If a horse dies of thirst while standing belly-deep in potable water, whose fault is it?
This morning, Claudia over at Never a Dull Moment wrote a post entitled Watching in Silence and Self-Doubt. In that post, she wrote the following:
And so I ended wondering if maybe the hardest thing about the transition to adulthood for my kids is just watching in silence as they make huge irreversible mistakes. Warning them does no good -- I've been trying to teach them and show them the way for years. Reasoning with them doesn't work either. Sometimes even their own bad experiences don't help them learn.
I'm not intending to be negative here, just trying to process my own thoughts. Which is better? To express myself and be ignored or to keep my mouth shut? The results are the same, but which is better for me?
Later in her post, she asks the following question:
Would love to hear your thoughts as to what you have found is best: Does it work best not to invest emotional energy in repeating yourself to someone who refuses to get it -- or to not invest emotional energy in keeping your mouth shut.
We've been pondering some of the same things and asking ourselves the same questions when it comes to our child, and the answers are not easy.
Although Danielle is still a minor, and the mistakes she is making now have less consequences to her than those made by Claudia's adult children, she is making decisions that will affect her future. She doesn't engage in school, she refuses to even try to find a job, and she does her best to create an environment rife with conflict both at home and at school.
She needs to get an education, she needs to get a job to start saving for her adult life, and she needs to find a way to get along with people who are in positions of authority.
But she doesn't have the desire to do any of those things. She is surrounded by resources and people who want to help, but she is like the horse standing belly-deep in potable water who is dying of thirst. I feel like, at this point in her life, there is a crowd of people surrounding her, encouraging her to drink, but her lack of trust, her stubbornness and her mental illness are preventing her from taking even the tiniest sip.
We see an ugly, unpleasant future for Danielle. She does not see it. Her youth and mental illness combine to create this perfect form of magical thinking. In her imagination, all the knowledge, skills and experience she needs to live a perfect life will be magically imparted to her on her 18th birthday. She is absolutely convinced she will find a good job (doing what?) that will pay her a great salary (how?) and that she will be able to afford all the trappings of a middle-class life. On her 18th birthday, she expects to move out to a fully-formed life that includes her own place to live, groceries, and a brand-new $50,000 SUV.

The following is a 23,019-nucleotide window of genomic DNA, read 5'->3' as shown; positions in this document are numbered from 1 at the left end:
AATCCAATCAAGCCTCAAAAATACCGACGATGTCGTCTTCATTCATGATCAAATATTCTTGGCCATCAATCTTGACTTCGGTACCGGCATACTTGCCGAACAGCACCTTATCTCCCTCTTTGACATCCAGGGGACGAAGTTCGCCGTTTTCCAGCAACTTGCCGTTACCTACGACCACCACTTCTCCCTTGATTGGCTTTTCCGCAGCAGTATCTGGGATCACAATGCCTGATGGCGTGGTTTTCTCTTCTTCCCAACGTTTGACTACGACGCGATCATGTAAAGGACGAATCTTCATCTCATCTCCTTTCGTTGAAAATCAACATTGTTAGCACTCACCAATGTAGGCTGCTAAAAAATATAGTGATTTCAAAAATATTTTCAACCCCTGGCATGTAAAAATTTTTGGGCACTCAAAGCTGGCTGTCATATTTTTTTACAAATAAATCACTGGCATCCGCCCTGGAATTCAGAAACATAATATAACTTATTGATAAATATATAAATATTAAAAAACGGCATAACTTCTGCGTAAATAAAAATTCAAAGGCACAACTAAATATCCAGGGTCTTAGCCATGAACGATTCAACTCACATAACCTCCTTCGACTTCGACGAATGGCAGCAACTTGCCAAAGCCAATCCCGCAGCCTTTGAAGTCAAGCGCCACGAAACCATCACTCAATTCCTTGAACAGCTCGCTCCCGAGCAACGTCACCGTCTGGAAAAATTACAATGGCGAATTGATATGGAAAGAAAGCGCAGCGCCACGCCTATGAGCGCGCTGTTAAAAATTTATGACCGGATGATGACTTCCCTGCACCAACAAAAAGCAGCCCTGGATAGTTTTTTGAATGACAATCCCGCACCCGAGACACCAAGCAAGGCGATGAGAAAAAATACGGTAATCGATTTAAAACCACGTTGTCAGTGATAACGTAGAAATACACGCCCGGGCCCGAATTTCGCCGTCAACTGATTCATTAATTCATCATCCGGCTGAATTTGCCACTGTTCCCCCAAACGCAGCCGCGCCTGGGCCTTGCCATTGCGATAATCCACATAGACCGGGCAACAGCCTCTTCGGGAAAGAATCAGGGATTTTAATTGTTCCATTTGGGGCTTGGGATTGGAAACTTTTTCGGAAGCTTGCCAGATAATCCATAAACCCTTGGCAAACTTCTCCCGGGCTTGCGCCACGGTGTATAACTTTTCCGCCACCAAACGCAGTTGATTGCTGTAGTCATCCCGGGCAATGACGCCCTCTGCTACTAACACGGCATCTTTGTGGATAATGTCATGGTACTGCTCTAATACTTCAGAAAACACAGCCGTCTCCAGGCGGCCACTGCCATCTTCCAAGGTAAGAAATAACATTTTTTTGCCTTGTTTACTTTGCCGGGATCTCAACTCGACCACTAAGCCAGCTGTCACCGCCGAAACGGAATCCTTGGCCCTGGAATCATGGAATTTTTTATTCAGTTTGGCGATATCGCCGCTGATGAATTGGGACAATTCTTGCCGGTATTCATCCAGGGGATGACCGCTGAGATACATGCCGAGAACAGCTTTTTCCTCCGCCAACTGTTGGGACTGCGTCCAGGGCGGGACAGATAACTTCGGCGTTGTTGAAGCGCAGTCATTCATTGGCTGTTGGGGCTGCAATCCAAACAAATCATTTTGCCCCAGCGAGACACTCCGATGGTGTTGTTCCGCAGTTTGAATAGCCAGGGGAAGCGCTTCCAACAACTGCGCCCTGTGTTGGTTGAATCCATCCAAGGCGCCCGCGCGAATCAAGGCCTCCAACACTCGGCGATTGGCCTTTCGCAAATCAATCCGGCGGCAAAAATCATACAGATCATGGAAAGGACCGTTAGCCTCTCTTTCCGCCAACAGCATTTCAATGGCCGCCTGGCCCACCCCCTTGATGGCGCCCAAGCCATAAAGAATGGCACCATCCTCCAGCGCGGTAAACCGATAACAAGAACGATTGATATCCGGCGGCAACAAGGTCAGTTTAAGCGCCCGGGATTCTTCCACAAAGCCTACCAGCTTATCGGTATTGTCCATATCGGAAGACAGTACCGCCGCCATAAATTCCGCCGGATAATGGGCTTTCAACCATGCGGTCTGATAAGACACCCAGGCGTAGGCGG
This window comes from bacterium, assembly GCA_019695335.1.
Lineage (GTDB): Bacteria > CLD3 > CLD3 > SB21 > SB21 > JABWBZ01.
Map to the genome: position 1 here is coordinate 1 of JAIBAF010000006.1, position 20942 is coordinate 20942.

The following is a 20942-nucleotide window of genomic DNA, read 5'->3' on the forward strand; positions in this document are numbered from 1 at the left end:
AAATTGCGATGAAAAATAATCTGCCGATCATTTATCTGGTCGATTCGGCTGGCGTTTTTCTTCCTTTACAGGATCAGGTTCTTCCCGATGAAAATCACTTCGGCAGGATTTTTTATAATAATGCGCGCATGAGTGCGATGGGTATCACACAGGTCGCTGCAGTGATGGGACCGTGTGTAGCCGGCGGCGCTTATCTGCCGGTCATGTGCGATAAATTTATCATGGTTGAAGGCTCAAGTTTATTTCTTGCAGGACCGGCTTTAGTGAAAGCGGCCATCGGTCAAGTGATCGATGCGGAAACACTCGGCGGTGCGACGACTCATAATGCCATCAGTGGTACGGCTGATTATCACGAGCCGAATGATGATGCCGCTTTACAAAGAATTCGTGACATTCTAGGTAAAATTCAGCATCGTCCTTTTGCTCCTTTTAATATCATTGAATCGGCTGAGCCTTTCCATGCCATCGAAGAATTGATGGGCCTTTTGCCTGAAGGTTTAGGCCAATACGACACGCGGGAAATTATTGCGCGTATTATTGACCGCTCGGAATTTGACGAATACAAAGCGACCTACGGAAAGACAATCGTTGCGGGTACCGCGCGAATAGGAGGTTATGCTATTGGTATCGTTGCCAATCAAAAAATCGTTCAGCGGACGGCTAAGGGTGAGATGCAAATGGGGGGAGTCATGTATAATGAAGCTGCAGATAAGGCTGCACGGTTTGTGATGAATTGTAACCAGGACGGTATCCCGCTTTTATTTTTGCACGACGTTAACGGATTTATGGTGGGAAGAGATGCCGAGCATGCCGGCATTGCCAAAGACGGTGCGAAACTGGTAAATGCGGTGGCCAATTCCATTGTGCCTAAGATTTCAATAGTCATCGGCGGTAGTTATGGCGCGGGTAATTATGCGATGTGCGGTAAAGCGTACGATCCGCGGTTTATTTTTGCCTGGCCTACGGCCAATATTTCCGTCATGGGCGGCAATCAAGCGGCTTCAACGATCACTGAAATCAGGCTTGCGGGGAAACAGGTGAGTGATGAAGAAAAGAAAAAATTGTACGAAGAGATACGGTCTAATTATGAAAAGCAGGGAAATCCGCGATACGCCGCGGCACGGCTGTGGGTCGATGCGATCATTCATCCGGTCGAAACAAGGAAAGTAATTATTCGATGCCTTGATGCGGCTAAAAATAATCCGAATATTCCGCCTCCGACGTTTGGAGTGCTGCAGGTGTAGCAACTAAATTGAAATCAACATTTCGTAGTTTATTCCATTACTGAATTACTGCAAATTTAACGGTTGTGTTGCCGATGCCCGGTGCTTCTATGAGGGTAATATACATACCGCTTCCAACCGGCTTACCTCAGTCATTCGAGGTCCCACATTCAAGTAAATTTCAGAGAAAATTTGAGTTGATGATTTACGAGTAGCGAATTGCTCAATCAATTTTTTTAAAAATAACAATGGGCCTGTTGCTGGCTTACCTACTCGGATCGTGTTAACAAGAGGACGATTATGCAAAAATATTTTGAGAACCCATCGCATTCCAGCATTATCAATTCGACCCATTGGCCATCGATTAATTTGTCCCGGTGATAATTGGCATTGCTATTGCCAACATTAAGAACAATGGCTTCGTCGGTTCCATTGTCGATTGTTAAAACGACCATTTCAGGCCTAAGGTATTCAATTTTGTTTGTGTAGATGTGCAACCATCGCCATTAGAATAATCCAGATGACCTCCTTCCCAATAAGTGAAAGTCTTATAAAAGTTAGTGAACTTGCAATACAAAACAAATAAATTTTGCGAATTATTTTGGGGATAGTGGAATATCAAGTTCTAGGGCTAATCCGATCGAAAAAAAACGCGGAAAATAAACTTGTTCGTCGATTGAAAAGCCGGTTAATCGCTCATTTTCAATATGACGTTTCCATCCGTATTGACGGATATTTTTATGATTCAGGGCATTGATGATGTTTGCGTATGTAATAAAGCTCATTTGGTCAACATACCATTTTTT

It's certainly nice that she can dream, but if she's not able to put any sort of action in place to work towards that dream, it will never happen.
At the most profound level, Danielle doesn't understand that action = achievement.
So my wife and I have found ourselves at the very heart of Claudia's dilemma. Do we continue to invest ourselves and our emotional energy in trying to make Danielle understand the errors in her thinking, and why the world doesn't work the way she so desperately wants to believe, or do we give up and just keep our mouths shut?
How do you teach someone who, for whatever reason, can't or won't get it?
I don't know. What we have learned is that trying to teach Danielle all the skills she needs to learn brings forth too much conflict in our home.
An example of this is that Danielle needs to learn to cook. When she gets out on her own, she's going to need to have a basic understanding of cooking, shopping and household management skills. We've tried to teach her, but our efforts have been met with nothing but resistance and arguing.
So we've given up. We no longer make any effort to teach Danielle how to cook. Instead, she'll take a home economics class at school next year. Then, it will be up to her teacher to instruct her in those basic skills. We hope she'll absorb the lessons she desperately needs at school, but we've realized that we can't teach her. She prefers to argue and create conflict rather than learn from us.
The answer to Claudia's question, at least for us, is to disengage. It is better, at least in terms of family peace, to keep our mouths shut than to try and teach lessons to someone who isn't willing to receive them. That doesn't mean that we don't express (and enforce) our household rules. It just means that we don't keep harping on Danielle about her future. We've explained what the world is really like, and if she seems receptive, we'll repeat a lesson if asked, but we have pretty much stopped trying to convince Danielle that we are right.
She'll learn those lessons herself, when she turns 18 in just a bit more than a year and a half from now.
Of course there's one additional thing to ponder in all of this. Exactly who benefits by this policy of disengagement? Certainly we do, because it's our blood pressure and stress levels that are kept low by refusing to engage in a battle of wills. Still, I wonder if it's the right thing for Danielle, because she still needs to learn certain lessons about life.
So, the larger question is, do we battle our way through the next 18 months, trying to force Danielle to learn certain life lessons, or do we give up to keep peace in the house? Our fear is, given her extremely oppositional nature, that even if we did fight the battle, the lessons won't sink in.
At the end of the day, we are choosing peace in the house.